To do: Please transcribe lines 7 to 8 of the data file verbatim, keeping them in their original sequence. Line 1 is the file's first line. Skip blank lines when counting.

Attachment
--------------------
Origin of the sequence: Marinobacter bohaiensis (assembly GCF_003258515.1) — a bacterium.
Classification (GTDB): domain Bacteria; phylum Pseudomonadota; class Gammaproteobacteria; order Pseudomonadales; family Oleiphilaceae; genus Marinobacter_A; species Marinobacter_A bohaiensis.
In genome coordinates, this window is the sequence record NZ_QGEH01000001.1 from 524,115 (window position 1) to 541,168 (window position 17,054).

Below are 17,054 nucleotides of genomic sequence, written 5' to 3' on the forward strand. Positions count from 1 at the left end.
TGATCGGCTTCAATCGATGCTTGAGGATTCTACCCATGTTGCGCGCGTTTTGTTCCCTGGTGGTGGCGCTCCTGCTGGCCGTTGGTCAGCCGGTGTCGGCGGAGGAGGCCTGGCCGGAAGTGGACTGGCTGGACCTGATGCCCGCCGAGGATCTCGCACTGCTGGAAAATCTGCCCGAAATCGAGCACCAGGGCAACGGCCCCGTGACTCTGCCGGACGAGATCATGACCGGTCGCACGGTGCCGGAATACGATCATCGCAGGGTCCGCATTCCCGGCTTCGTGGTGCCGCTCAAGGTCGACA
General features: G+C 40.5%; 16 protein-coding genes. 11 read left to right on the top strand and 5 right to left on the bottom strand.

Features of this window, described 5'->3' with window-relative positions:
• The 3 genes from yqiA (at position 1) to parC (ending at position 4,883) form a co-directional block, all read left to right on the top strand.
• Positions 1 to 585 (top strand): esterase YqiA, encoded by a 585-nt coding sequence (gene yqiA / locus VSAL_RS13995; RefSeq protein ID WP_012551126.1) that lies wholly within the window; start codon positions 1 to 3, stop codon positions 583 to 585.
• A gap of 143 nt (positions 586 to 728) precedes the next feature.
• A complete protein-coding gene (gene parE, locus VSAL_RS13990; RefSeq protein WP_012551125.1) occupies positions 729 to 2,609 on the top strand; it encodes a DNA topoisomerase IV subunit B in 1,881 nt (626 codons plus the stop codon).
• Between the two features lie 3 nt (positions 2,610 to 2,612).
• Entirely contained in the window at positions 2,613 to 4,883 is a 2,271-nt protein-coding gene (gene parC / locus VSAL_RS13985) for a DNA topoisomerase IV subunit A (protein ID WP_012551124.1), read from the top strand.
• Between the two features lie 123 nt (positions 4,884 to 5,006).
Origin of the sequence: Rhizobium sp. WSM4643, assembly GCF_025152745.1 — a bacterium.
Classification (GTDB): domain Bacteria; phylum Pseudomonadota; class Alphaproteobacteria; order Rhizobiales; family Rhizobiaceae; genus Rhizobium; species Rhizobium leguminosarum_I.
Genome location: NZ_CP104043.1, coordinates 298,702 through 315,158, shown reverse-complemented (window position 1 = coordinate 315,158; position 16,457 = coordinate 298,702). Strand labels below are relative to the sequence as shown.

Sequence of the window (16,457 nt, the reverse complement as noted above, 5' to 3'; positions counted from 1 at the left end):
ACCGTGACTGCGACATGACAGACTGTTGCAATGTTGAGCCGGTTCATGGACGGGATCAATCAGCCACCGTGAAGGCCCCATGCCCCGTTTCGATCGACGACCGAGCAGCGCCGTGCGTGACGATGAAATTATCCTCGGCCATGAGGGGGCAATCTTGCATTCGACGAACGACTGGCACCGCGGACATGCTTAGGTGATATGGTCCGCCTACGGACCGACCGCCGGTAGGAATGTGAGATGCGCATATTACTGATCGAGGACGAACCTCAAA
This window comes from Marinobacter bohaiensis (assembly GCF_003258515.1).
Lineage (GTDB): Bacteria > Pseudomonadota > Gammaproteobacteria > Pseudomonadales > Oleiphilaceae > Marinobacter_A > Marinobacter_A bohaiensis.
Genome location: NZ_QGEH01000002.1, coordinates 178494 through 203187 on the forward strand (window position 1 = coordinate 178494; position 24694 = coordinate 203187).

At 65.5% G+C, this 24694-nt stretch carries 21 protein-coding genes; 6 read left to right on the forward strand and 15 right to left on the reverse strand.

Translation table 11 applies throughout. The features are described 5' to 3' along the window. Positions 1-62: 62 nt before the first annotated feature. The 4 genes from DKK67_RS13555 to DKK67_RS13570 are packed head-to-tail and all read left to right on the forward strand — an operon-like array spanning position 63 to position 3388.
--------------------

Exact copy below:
Features of this window, described 5'->3' with window-relative positions:
• The 3 genes from yqiA (at position 1) to parC (ending at position 4,883) form a co-directional block, all read left to right on the top strand.